This case study focuses on smart forest projects using remote sensing, ubiquitous computing and supply-chain monitoring technologies to understand how forests are observed and governed for resource extraction.
Observational technologies of tracking and tracing specifically configure, as well as propose, ways of acting on forests.1 Technologies and techniques for observing deforestation mobilize and legitimate distinct actors to address this problem, while multiple other actors are often excluded from these same sites of social–political relevance and action.
Observation is further entangled with strategies such as transparency2 and auditing,3 which are proposed as ways to better manage the problem of deforestation but that also present distinct limits to the actors and practices that might be involved in evidentiary techniques. The analysis of observational technologies and networks is a key area of study for understanding how forests become a global environmental problem through specific observational practices, as well as the social–political effects of these environmental data practices.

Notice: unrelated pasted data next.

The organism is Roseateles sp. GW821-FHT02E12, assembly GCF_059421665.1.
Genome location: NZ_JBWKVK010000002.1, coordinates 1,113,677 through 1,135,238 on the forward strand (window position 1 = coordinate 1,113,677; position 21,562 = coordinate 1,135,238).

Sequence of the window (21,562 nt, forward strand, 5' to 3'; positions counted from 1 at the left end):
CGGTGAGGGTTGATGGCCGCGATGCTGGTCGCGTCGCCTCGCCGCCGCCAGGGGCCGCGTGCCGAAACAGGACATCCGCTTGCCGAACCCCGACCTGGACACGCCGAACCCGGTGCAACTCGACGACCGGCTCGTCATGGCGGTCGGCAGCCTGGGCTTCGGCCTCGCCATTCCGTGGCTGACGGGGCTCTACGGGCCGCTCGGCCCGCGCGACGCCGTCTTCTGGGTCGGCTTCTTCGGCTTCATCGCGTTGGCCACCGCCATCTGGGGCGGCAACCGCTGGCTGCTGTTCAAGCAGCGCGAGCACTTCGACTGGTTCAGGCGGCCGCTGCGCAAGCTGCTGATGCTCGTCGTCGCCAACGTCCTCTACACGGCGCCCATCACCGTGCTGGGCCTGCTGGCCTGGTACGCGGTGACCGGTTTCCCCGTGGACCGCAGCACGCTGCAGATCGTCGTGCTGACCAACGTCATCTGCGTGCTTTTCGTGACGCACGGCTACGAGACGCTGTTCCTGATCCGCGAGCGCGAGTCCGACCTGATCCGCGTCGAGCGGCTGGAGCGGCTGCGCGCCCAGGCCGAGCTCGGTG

- Björk, A, Erlandsson, M, Häkli, Jet al. (2011) Monitoring environmental performance of the forestry supply chain using RFID. Computers in Industry 62(8–9): 830–841. ↩
- Ballestero, A (2012) Transparency short‐circuited: Laughter and numbers in Costa Rican water politics. Political and Legal Anthropology Review 35(2): 223–241. ↩
- Asdal, K (2008) Enacting things through numbers: Taking nature into account/ing. Geoforum 39(1): 123–132. ↩